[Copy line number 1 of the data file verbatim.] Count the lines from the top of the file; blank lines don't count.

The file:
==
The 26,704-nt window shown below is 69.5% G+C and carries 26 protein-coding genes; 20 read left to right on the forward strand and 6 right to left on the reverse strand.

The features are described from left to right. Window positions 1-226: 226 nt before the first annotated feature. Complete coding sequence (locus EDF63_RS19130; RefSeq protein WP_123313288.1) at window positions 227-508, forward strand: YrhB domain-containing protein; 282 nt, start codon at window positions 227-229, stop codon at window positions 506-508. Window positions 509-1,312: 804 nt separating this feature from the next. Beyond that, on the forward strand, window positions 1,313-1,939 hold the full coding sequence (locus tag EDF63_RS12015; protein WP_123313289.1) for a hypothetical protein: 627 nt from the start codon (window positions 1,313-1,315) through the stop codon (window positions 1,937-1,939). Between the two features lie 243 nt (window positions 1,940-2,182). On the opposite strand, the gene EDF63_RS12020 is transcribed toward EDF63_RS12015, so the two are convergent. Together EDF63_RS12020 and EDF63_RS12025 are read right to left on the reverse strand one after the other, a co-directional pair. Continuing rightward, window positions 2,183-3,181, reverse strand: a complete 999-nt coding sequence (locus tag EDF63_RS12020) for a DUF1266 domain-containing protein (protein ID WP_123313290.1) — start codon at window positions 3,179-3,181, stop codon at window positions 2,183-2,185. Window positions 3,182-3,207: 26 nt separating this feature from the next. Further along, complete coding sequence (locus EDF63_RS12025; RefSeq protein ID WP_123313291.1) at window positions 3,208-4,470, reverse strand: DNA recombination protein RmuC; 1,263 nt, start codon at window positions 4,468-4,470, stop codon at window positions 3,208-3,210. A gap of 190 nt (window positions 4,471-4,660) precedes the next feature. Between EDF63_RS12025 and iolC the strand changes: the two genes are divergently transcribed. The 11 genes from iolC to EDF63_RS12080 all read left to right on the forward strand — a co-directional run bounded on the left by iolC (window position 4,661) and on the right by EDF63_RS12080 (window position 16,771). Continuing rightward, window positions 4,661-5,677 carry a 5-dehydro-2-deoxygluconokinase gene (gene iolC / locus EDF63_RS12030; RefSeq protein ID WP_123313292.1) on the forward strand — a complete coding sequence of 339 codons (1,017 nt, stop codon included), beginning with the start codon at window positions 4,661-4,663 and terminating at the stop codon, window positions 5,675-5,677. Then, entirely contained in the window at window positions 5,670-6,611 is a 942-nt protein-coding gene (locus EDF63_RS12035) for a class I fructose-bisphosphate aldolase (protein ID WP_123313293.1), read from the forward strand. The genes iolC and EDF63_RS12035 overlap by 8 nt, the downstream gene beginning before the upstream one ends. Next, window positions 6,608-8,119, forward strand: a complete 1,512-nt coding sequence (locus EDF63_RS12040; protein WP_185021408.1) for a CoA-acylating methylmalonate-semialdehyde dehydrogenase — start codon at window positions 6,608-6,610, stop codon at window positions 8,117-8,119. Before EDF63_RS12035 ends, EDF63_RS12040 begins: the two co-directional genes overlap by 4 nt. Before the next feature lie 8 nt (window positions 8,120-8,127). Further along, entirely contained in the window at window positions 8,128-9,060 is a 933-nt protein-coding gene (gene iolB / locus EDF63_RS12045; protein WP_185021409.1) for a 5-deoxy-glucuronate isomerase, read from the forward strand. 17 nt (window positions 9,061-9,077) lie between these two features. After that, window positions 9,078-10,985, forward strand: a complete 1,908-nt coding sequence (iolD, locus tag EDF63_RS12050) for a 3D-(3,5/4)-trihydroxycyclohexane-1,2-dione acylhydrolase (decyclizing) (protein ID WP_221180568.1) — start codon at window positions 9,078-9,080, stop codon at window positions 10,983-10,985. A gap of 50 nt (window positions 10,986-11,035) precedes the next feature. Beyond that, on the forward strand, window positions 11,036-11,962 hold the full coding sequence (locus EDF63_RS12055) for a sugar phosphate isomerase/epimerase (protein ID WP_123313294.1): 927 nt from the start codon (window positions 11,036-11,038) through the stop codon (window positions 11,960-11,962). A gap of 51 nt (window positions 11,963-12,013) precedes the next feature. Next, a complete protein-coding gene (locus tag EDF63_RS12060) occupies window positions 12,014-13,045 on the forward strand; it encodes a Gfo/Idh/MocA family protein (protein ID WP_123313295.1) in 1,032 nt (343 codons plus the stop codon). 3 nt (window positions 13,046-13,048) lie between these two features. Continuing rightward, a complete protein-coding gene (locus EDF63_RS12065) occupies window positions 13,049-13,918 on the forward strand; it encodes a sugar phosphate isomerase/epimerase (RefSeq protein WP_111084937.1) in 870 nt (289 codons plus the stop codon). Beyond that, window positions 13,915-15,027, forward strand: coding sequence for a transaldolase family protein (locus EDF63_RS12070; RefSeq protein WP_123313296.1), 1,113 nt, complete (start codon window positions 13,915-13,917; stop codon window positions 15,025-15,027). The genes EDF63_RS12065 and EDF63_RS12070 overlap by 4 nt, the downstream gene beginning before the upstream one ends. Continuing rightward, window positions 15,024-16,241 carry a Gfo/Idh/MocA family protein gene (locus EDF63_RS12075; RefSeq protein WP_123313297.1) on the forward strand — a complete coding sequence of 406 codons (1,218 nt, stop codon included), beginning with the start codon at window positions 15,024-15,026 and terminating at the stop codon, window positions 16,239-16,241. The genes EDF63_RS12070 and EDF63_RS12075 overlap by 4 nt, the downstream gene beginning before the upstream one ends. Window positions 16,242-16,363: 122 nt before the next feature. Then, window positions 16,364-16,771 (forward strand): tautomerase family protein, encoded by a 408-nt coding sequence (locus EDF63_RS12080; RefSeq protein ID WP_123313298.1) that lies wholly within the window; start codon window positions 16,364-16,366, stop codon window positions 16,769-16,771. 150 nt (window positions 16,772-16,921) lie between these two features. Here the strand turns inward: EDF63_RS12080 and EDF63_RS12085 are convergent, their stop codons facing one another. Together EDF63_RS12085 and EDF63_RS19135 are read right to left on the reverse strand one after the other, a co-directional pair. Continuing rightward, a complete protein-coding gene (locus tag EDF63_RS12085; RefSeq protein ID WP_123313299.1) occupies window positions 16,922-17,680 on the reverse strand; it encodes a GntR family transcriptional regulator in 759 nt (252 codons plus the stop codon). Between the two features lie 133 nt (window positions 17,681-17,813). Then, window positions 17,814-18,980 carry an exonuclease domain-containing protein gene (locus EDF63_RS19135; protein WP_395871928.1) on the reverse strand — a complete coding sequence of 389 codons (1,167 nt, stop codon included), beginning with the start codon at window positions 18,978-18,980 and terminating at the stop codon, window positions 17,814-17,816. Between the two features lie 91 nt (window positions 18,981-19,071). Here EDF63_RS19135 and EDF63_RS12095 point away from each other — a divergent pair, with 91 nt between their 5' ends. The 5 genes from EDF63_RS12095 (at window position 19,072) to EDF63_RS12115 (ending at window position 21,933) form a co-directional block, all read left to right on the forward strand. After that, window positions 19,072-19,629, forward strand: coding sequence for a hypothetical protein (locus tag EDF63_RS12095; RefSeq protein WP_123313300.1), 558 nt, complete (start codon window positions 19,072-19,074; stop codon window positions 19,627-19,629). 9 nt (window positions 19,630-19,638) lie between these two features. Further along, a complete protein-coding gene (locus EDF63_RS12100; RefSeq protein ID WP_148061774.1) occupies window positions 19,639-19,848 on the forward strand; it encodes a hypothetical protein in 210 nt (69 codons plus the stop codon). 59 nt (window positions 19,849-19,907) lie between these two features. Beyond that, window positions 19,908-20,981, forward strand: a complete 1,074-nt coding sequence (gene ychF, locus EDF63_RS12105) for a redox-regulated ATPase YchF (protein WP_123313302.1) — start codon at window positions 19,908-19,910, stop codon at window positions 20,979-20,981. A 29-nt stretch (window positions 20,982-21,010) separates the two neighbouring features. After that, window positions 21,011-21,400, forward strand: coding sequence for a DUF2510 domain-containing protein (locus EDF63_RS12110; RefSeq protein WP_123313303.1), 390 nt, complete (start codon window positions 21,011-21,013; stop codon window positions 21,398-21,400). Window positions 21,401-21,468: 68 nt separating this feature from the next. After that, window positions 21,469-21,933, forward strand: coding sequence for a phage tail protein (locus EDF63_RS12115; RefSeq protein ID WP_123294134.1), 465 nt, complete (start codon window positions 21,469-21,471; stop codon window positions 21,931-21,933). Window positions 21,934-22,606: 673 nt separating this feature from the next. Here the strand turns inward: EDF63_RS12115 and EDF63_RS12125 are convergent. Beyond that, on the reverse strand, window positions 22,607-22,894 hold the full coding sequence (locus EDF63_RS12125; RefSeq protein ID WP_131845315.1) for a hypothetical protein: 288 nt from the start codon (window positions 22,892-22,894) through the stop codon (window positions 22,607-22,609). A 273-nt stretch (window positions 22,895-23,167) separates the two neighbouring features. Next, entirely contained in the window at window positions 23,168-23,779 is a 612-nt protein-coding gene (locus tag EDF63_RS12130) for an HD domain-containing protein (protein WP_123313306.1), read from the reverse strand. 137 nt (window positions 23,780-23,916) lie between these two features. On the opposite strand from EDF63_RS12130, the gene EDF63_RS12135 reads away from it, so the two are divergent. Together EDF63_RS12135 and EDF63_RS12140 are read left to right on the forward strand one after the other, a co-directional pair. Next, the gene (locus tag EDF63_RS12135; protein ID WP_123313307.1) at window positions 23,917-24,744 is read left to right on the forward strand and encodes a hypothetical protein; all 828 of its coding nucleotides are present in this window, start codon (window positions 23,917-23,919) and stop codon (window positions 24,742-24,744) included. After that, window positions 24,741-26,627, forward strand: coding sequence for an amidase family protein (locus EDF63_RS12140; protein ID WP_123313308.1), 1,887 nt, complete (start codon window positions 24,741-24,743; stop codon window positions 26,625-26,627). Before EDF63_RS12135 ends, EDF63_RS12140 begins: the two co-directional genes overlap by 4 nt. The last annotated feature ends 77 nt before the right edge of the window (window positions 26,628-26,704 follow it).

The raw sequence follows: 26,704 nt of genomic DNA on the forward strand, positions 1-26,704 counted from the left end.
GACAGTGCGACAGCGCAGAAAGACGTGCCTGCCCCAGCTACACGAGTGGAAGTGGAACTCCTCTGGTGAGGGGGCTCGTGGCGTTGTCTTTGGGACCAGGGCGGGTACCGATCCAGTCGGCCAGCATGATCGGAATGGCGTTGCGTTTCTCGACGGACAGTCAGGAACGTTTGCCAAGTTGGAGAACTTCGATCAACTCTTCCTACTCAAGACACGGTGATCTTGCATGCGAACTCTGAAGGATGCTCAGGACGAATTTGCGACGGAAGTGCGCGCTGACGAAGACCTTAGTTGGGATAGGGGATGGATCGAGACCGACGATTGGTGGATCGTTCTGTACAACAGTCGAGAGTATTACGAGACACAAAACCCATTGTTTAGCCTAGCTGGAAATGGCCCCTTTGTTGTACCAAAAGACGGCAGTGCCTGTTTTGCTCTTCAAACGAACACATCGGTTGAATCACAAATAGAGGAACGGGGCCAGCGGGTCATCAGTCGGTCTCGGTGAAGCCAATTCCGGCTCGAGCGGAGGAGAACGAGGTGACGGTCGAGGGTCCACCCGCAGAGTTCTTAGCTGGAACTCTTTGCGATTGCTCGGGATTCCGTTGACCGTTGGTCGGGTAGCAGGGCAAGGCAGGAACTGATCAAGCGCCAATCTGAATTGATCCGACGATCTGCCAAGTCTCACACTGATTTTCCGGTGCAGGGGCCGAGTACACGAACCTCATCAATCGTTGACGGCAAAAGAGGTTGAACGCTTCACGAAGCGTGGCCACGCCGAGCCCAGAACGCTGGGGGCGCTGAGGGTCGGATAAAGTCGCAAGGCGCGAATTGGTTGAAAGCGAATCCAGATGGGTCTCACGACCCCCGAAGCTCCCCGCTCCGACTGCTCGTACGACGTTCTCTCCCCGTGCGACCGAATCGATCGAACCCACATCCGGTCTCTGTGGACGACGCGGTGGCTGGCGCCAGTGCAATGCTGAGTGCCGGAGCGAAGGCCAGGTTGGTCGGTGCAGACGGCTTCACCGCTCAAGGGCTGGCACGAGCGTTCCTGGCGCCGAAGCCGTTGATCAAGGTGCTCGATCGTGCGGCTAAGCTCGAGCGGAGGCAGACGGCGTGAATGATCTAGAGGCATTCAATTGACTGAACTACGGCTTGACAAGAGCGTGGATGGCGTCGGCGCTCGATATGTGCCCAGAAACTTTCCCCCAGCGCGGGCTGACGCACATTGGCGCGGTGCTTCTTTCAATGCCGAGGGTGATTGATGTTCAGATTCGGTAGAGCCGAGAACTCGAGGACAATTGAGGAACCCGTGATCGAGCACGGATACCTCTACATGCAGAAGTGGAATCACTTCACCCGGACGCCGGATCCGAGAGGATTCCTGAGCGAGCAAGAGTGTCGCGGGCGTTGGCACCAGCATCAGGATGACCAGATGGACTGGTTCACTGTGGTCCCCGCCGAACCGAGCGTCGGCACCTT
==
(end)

The 26,704-nt window shown below is 69.5% G+C and carries 26 protein-coding genes; 20 read left to right on the forward strand and 6 right to left on the reverse strand.